One boring afternoon in high school, hanging out in a friend's backyard, someone, I think it was Eric Pullier (maybe it was Andrew Goldman, but I'm not attempting to Google someone with that name), came up with the idea of filming a Kung Fu movie with a home video camera. We filmed a few scenes, which was both memorable and entertaining. I don't recall that we finished the film, but Eric seems to have done alright.
That was more than 20 years ago, when creating your own independent film was just a dream for a bunch of high-schoolers. Now my kids walk around the house with my mobile device, filming the cats and disappearing magic acts. We can publish anything we want to YouTube, as soon as I can figure the right resolution on the mobile device (it comes with 3 built-in resolutions, every time you film, apparently).
The online content catching my attention lately isn't the home-made, YouTube type. Two major trends have emerged, trends that make it hard to imagine paying for content in the future.
One trend is entertaining propaganda. Corporate advertising is one example, but increasingly you get clever people entertaining you with important messages. The Story of Stuff is one of my favorites, because, honestly speaking, it doesn't say much I don't know; it would be faster for me to read in text; but it's still entertaining and I watched it all the way through, and showed it to my kids.
The other trend is independent filmmakers are creating content. Some of them are hoping to get funding or looking to merchandising. To some degree, watchers have become tolerant of buffering, and an advert or two before or after a program is no more intrusive than the adverts on commercial television. Everything from worldwide live television to independent films is available free.
What all of this means is that entertainment is becoming more and more free. The concept that the digital world is becoming totally free is relatively mainstream these days with Chris Andersen writing a book about it.
I know a fair number of people who are trying to make a living or raise money for various ventures involving video or animation. I have to wonder about that. I'm not saying video can't make money. In fact, my searches came up with clear advice on how to monetize video on the net. But it's not easy these days.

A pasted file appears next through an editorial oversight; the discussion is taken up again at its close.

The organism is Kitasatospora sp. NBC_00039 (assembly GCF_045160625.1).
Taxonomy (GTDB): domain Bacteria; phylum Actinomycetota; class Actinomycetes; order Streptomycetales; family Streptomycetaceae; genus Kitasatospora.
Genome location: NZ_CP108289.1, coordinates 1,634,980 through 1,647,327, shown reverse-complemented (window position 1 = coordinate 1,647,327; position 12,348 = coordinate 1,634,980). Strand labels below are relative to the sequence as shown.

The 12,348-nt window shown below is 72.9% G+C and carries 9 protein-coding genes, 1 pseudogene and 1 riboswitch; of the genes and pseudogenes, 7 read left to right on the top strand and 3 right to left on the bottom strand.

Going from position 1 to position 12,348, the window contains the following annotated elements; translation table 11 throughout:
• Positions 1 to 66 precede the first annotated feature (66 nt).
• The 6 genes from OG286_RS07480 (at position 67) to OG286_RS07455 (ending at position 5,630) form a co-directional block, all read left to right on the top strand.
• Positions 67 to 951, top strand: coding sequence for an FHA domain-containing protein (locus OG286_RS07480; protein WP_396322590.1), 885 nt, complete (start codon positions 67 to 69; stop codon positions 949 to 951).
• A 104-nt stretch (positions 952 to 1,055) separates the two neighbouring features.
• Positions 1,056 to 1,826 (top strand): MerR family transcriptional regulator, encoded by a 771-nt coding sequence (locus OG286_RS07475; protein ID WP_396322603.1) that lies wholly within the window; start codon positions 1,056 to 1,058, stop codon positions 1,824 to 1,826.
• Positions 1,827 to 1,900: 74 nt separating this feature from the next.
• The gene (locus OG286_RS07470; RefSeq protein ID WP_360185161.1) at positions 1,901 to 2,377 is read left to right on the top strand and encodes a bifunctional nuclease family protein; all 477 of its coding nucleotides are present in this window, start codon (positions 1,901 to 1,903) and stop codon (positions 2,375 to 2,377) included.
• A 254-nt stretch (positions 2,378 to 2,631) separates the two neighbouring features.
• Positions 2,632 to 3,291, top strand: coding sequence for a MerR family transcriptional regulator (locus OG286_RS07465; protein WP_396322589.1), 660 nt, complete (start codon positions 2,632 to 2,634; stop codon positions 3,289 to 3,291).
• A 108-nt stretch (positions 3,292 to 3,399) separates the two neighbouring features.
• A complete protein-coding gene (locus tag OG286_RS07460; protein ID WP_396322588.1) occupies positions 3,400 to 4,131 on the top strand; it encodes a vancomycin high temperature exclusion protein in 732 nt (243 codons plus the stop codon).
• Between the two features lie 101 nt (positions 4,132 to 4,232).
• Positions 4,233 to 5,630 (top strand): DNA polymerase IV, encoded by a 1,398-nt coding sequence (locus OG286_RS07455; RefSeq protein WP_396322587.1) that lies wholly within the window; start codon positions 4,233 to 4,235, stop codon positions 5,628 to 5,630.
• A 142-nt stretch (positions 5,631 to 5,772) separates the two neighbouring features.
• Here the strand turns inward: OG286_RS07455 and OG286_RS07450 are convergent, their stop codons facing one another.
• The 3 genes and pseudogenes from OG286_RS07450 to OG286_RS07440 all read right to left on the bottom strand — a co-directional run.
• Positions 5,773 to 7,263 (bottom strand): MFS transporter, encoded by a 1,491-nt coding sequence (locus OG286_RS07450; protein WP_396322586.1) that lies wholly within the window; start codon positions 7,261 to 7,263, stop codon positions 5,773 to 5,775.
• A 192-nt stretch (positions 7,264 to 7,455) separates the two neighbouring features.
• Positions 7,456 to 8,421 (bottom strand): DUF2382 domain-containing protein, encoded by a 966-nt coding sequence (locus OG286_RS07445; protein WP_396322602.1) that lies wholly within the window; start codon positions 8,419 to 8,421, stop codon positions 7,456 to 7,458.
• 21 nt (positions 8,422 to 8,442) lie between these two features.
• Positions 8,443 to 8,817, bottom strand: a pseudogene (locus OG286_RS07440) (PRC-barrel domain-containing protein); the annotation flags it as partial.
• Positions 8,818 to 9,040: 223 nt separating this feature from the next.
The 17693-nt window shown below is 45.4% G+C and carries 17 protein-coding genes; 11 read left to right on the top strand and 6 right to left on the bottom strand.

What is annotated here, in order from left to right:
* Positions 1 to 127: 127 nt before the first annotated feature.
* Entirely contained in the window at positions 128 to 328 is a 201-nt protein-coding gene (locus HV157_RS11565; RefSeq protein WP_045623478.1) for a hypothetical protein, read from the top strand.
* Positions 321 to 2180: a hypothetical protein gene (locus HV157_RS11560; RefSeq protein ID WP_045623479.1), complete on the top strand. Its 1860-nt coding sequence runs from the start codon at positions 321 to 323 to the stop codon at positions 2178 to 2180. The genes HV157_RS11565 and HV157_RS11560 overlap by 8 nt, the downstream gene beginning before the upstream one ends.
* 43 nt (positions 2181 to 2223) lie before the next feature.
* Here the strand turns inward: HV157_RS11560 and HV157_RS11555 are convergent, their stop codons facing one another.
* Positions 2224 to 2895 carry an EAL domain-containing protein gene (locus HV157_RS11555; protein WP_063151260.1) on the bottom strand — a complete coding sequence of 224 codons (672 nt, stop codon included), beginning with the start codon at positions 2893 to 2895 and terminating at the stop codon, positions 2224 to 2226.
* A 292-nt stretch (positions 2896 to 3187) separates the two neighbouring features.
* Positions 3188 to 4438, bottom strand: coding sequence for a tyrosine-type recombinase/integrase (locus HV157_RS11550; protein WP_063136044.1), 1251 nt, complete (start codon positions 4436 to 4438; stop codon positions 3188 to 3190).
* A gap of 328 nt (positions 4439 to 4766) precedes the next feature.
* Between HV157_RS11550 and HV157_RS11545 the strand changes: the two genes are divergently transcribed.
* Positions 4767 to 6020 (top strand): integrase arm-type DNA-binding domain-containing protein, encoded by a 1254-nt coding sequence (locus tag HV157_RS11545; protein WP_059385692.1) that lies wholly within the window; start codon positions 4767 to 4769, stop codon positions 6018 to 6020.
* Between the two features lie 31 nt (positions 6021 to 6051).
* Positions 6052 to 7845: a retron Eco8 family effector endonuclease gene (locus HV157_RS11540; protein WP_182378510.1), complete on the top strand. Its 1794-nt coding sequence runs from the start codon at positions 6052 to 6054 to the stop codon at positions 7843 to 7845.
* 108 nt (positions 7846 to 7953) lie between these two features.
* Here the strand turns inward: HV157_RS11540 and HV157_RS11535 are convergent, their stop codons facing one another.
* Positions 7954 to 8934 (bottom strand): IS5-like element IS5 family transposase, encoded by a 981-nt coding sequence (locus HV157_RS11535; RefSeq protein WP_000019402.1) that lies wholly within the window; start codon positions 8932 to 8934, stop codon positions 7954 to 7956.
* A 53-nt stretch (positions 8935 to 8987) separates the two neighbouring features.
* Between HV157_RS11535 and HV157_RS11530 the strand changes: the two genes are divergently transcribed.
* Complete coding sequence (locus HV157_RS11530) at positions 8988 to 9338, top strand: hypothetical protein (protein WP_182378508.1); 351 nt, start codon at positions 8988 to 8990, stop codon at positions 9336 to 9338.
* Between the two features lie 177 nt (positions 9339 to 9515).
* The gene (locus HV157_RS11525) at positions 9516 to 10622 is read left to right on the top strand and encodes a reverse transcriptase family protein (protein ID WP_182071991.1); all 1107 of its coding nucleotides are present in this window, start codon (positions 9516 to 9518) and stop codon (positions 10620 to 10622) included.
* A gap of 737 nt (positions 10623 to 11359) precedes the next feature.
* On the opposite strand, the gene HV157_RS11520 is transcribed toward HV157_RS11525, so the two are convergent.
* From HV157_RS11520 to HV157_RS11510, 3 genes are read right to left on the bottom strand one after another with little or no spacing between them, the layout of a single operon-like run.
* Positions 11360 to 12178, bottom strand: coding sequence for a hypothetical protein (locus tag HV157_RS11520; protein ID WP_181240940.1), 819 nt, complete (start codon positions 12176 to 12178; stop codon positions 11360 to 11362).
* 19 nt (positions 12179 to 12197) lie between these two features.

What's happening with video is pretty much the same as is happening with all kind of art. A lot of people in my family are artists, as in painting and sculpture. They create these works of arts primarily for themselves and their families, as a form of self expression. You know, like people who write poetry for themselves and never publish. All of these fairly talented artists make a living doing something else, and they create art for pleasure.
We've been seeing packaged and popular art, video and music, for so long that we've forgotten that developing art as a form of income is a relatively new invention. Throughout most of human history, the primary form of entertainment was music or storytelling that people made up for themselves and their neighbors. Few and fortunate were the artists and performers who found a patron or made a living from it.
The movie and music industries may find themselves horrified by the idea that anyone can produce a movie or music, and that there will be an increasingly smaller market for their wares, but truthfully, for most of human history, that's how it's been.
Modern society is global, meaning that some media will continue to be global. A small proportion of movies and music will still reach very large audiences, becoming the foundation of our common culture. Increasingly, however, our communities will be creating their own media, bonding our closer ties at the expense of some of the broader ones.